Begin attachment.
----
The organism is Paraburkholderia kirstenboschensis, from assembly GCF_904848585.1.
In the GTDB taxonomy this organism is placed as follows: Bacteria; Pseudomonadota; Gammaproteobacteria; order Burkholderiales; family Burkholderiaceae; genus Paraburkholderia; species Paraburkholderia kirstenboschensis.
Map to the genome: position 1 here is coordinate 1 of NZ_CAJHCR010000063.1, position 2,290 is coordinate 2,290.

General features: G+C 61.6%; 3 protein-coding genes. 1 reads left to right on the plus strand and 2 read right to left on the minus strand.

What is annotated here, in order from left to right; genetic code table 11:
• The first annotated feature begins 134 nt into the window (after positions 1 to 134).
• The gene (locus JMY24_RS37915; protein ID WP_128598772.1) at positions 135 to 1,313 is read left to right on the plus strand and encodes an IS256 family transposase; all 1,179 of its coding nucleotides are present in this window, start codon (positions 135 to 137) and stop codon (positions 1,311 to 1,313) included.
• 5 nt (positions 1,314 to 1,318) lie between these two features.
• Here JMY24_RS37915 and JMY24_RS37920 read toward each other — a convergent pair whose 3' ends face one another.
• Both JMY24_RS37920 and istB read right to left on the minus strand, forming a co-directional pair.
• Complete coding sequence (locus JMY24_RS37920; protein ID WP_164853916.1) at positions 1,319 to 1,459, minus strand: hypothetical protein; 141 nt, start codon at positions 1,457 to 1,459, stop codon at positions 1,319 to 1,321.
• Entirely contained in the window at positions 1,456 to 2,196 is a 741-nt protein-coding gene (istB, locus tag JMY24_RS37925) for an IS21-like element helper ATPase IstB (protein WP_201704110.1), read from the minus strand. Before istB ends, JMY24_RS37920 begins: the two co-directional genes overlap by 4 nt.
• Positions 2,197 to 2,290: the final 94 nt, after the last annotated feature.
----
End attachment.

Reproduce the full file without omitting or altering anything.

The organism is Paraburkholderia kirstenboschensis, from assembly GCF_904848585.1.
In the GTDB taxonomy this organism is placed as follows: Bacteria; Pseudomonadota; Gammaproteobacteria; order Burkholderiales; family Burkholderiaceae; genus Paraburkholderia; species Paraburkholderia kirstenboschensis.
Map to the genome: position 1 here is coordinate 1 of NZ_CAJHCR010000063.1, position 2,290 is coordinate 2,290.

General features: G+C 61.6%; 3 protein-coding genes. 1 reads left to right on the plus strand and 2 read right to left on the minus strand.

What is annotated here, in order from left to right; genetic code table 11:
• The first annotated feature begins 134 nt into the window (after positions 1 to 134).
• The gene (locus JMY24_RS37915; protein ID WP_128598772.1) at positions 135 to 1,313 is read left to right on the plus strand and encodes an IS256 family transposase; all 1,179 of its coding nucleotides are present in this window, start codon (positions 135 to 137) and stop codon (positions 1,311 to 1,313) included.
• 5 nt (positions 1,314 to 1,318) lie between these two features.
• Here JMY24_RS37915 and JMY24_RS37920 read toward each other — a convergent pair whose 3' ends face one another.
• Both JMY24_RS37920 and istB read right to left on the minus strand, forming a co-directional pair.
• Complete coding sequence (locus JMY24_RS37920; protein ID WP_164853916.1) at positions 1,319 to 1,459, minus strand: hypothetical protein; 141 nt, start codon at positions 1,457 to 1,459, stop codon at positions 1,319 to 1,321.
• Entirely contained in the window at positions 1,456 to 2,196 is a 741-nt protein-coding gene (istB, locus tag JMY24_RS37925) for an IS21-like element helper ATPase IstB (protein WP_201704110.1), read from the minus strand. Before istB ends, JMY24_RS37920 begins: the two co-directional genes overlap by 4 nt.
• Positions 2,197 to 2,290: the final 94 nt, after the last annotated feature.